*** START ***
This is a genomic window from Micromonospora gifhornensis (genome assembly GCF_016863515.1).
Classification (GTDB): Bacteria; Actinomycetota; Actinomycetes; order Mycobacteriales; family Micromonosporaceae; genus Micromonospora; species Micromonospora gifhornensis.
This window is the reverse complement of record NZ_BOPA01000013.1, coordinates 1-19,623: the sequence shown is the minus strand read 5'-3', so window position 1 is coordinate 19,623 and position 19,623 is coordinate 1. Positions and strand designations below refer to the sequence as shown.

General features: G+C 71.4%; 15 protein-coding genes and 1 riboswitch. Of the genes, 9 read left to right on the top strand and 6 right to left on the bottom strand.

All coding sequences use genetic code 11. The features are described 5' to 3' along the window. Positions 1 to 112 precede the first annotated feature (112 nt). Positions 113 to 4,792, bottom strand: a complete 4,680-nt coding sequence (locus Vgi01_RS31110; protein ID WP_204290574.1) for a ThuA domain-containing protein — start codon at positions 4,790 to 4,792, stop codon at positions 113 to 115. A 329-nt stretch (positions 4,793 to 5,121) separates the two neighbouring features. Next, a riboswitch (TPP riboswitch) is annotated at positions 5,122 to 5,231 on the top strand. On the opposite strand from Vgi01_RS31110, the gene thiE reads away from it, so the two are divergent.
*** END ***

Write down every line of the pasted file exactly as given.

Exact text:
This is a genomic window from Micromonospora gifhornensis (genome assembly GCF_016863515.1).
Classification (GTDB): Bacteria; Actinomycetota; Actinomycetes; order Mycobacteriales; family Micromonosporaceae; genus Micromonospora; species Micromonospora gifhornensis.
This window is the reverse complement of record NZ_BOPA01000013.1, coordinates 1-19,623: the sequence shown is the minus strand read 5'-3', so window position 1 is coordinate 19,623 and position 19,623 is coordinate 1. Positions and strand designations below refer to the sequence as shown.

General features: G+C 71.4%; 15 protein-coding genes and 1 riboswitch. Of the genes, 9 read left to right on the top strand and 6 right to left on the bottom strand.

All coding sequences use genetic code 11. The features are described 5' to 3' along the window. Positions 1 to 112 precede the first annotated feature (112 nt). Positions 113 to 4,792, bottom strand: a complete 4,680-nt coding sequence (locus Vgi01_RS31110; protein ID WP_204290574.1) for a ThuA domain-containing protein — start codon at positions 4,790 to 4,792, stop codon at positions 113 to 115. A 329-nt stretch (positions 4,793 to 5,121) separates the two neighbouring features. Next, a riboswitch (TPP riboswitch) is annotated at positions 5,122 to 5,231 on the top strand. On the opposite strand from Vgi01_RS31110, the gene thiE reads away from it, so the two are divergent.